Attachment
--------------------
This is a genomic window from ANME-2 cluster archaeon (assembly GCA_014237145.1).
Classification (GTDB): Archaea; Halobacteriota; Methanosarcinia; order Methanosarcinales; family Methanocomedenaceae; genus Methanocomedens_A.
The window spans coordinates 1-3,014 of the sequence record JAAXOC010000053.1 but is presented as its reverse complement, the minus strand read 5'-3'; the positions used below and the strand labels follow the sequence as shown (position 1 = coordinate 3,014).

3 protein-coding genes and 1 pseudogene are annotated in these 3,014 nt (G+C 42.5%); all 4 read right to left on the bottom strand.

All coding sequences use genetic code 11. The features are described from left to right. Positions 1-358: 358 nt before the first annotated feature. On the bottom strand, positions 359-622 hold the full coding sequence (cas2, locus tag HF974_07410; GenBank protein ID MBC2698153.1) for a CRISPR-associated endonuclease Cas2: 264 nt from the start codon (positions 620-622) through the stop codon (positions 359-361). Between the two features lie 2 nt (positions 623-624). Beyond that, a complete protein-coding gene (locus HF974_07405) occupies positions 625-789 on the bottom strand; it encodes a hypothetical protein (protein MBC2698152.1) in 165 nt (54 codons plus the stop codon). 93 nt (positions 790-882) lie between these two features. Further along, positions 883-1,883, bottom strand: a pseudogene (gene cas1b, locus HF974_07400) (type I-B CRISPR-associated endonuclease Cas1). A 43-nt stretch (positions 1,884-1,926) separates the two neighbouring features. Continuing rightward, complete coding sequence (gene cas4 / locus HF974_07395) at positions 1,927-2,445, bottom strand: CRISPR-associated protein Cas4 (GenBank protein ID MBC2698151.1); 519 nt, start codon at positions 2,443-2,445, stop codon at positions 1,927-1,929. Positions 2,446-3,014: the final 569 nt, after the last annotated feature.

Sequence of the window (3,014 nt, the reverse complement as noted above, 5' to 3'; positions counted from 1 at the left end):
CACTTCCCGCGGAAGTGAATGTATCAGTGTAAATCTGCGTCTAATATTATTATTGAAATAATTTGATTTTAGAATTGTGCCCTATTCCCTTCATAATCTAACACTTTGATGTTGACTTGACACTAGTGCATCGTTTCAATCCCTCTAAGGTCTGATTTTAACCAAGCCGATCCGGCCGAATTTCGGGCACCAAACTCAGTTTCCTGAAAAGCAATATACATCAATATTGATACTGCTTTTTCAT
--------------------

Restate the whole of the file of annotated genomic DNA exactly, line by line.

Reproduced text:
This is a genomic window from ANME-2 cluster archaeon (assembly GCA_014237145.1).
Classification (GTDB): Archaea; Halobacteriota; Methanosarcinia; order Methanosarcinales; family Methanocomedenaceae; genus Methanocomedens_A.
The window spans coordinates 1-3,014 of the sequence record JAAXOC010000053.1 but is presented as its reverse complement, the minus strand read 5'-3'; the positions used below and the strand labels follow the sequence as shown (position 1 = coordinate 3,014).

3 protein-coding genes and 1 pseudogene are annotated in these 3,014 nt (G+C 42.5%); all 4 read right to left on the bottom strand.

All coding sequences use genetic code 11. The features are described from left to right. Positions 1-358: 358 nt before the first annotated feature. On the bottom strand, positions 359-622 hold the full coding sequence (cas2, locus tag HF974_07410; GenBank protein ID MBC2698153.1) for a CRISPR-associated endonuclease Cas2: 264 nt from the start codon (positions 620-622) through the stop codon (positions 359-361). Between the two features lie 2 nt (positions 623-624). Beyond that, a complete protein-coding gene (locus HF974_07405) occupies positions 625-789 on the bottom strand; it encodes a hypothetical protein (protein MBC2698152.1) in 165 nt (54 codons plus the stop codon). 93 nt (positions 790-882) lie between these two features. Further along, positions 883-1,883, bottom strand: a pseudogene (gene cas1b, locus HF974_07400) (type I-B CRISPR-associated endonuclease Cas1). A 43-nt stretch (positions 1,884-1,926) separates the two neighbouring features. Continuing rightward, complete coding sequence (gene cas4 / locus HF974_07395) at positions 1,927-2,445, bottom strand: CRISPR-associated protein Cas4 (GenBank protein ID MBC2698151.1); 519 nt, start codon at positions 2,443-2,445, stop codon at positions 1,927-1,929. Positions 2,446-3,014: the final 569 nt, after the last annotated feature.

Sequence of the window (3,014 nt, the reverse complement as noted above, 5' to 3'; positions counted from 1 at the left end):
CACTTCCCGCGGAAGTGAATGTATCAGTGTAAATCTGCGTCTAATATTATTATTGAAATAATTTGATTTTAGAATTGTGCCCTATTCCCTTCATAATCTAACACTTTGATGTTGACTTGACACTAGTGCATCGTTTCAATCCCTCTAAGGTCTGATTTTAACCAAGCCGATCCGGCCGAATTTCGGGCACCAAACTCAGTTTCCTGAAAAGCAATATACATCAATATTGATACTGCTTTTTCAT